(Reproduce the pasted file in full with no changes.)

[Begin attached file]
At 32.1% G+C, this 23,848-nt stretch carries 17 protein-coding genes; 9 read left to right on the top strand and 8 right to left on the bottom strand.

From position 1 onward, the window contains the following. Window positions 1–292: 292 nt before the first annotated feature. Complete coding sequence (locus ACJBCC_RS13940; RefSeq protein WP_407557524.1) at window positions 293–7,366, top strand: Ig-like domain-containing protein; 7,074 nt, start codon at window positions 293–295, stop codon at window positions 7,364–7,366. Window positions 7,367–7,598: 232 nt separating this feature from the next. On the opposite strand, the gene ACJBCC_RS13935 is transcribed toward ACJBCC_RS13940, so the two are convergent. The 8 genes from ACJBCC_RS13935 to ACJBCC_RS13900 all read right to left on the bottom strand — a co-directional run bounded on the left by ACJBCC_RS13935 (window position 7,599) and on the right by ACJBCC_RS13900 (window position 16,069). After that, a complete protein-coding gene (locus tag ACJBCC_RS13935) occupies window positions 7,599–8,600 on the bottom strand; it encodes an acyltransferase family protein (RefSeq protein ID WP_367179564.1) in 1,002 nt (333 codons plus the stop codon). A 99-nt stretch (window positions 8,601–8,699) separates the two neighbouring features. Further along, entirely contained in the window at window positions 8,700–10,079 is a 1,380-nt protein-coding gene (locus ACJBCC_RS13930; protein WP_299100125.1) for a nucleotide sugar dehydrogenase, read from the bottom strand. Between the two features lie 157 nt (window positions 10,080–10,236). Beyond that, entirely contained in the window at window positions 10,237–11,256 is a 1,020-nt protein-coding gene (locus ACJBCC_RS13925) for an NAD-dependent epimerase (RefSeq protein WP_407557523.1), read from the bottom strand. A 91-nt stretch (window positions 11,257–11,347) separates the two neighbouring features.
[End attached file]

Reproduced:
At 32.1% G+C, this 23,848-nt stretch carries 17 protein-coding genes; 9 read left to right on the top strand and 8 right to left on the bottom strand.

From position 1 onward, the window contains the following. Window positions 1–292: 292 nt before the first annotated feature. Complete coding sequence (locus ACJBCC_RS13940; RefSeq protein WP_407557524.1) at window positions 293–7,366, top strand: Ig-like domain-containing protein; 7,074 nt, start codon at window positions 293–295, stop codon at window positions 7,364–7,366. Window positions 7,367–7,598: 232 nt separating this feature from the next. On the opposite strand, the gene ACJBCC_RS13935 is transcribed toward ACJBCC_RS13940, so the two are convergent. The 8 genes from ACJBCC_RS13935 to ACJBCC_RS13900 all read right to left on the bottom strand — a co-directional run bounded on the left by ACJBCC_RS13935 (window position 7,599) and on the right by ACJBCC_RS13900 (window position 16,069). After that, a complete protein-coding gene (locus tag ACJBCC_RS13935) occupies window positions 7,599–8,600 on the bottom strand; it encodes an acyltransferase family protein (RefSeq protein ID WP_367179564.1) in 1,002 nt (333 codons plus the stop codon). A 99-nt stretch (window positions 8,601–8,699) separates the two neighbouring features. Further along, entirely contained in the window at window positions 8,700–10,079 is a 1,380-nt protein-coding gene (locus ACJBCC_RS13930; protein WP_299100125.1) for a nucleotide sugar dehydrogenase, read from the bottom strand. Between the two features lie 157 nt (window positions 10,080–10,236). Beyond that, entirely contained in the window at window positions 10,237–11,256 is a 1,020-nt protein-coding gene (locus ACJBCC_RS13925) for an NAD-dependent epimerase (RefSeq protein WP_407557523.1), read from the bottom strand. A 91-nt stretch (window positions 11,257–11,347) separates the two neighbouring features.